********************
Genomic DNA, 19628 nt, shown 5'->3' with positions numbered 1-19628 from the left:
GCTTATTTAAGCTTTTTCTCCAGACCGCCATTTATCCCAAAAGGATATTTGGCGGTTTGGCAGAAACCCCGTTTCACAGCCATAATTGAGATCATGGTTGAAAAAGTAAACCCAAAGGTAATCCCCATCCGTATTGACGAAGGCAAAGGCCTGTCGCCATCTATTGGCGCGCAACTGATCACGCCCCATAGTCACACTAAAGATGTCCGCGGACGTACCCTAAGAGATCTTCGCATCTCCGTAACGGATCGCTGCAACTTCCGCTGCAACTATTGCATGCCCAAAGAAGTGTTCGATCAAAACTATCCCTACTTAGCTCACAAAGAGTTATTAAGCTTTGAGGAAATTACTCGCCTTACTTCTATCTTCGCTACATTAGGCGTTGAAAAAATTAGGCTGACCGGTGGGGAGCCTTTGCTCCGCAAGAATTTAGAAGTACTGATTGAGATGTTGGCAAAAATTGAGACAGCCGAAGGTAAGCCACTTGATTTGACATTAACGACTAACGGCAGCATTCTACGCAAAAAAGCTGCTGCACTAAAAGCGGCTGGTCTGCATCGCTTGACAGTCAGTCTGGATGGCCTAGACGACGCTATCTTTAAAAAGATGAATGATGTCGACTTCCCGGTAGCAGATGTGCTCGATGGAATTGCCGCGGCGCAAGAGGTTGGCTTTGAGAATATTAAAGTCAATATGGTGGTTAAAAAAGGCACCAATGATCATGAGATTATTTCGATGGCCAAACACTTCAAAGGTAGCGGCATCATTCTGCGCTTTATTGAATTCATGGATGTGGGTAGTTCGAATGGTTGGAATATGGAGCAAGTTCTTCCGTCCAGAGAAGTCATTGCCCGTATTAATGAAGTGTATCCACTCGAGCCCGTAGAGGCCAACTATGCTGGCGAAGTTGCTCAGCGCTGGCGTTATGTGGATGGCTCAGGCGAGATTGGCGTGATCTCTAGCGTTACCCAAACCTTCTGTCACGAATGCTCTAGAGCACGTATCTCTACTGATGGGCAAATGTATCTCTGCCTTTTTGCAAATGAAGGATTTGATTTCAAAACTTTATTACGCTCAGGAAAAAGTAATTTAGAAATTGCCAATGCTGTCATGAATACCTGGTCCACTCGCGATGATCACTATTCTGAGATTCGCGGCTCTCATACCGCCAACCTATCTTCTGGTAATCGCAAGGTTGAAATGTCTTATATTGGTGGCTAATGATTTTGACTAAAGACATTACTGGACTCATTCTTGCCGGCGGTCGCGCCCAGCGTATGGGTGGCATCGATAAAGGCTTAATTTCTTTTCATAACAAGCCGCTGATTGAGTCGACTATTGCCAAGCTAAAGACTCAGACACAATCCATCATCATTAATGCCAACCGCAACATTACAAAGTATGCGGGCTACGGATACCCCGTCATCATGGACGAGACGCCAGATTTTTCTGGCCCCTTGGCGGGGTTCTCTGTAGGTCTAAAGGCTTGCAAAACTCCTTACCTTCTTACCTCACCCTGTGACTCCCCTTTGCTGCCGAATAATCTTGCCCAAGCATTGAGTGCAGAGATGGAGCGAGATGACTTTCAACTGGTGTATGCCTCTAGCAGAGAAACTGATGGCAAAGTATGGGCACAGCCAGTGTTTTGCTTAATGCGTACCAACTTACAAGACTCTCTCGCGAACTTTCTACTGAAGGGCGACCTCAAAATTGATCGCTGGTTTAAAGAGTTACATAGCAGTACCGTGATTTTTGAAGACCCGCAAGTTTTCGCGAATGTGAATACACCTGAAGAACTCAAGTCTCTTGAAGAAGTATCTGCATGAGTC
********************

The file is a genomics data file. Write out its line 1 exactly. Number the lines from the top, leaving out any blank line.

Genomic DNA, 19628 nt, shown 5'->3' with positions numbered 1-19628 from the left: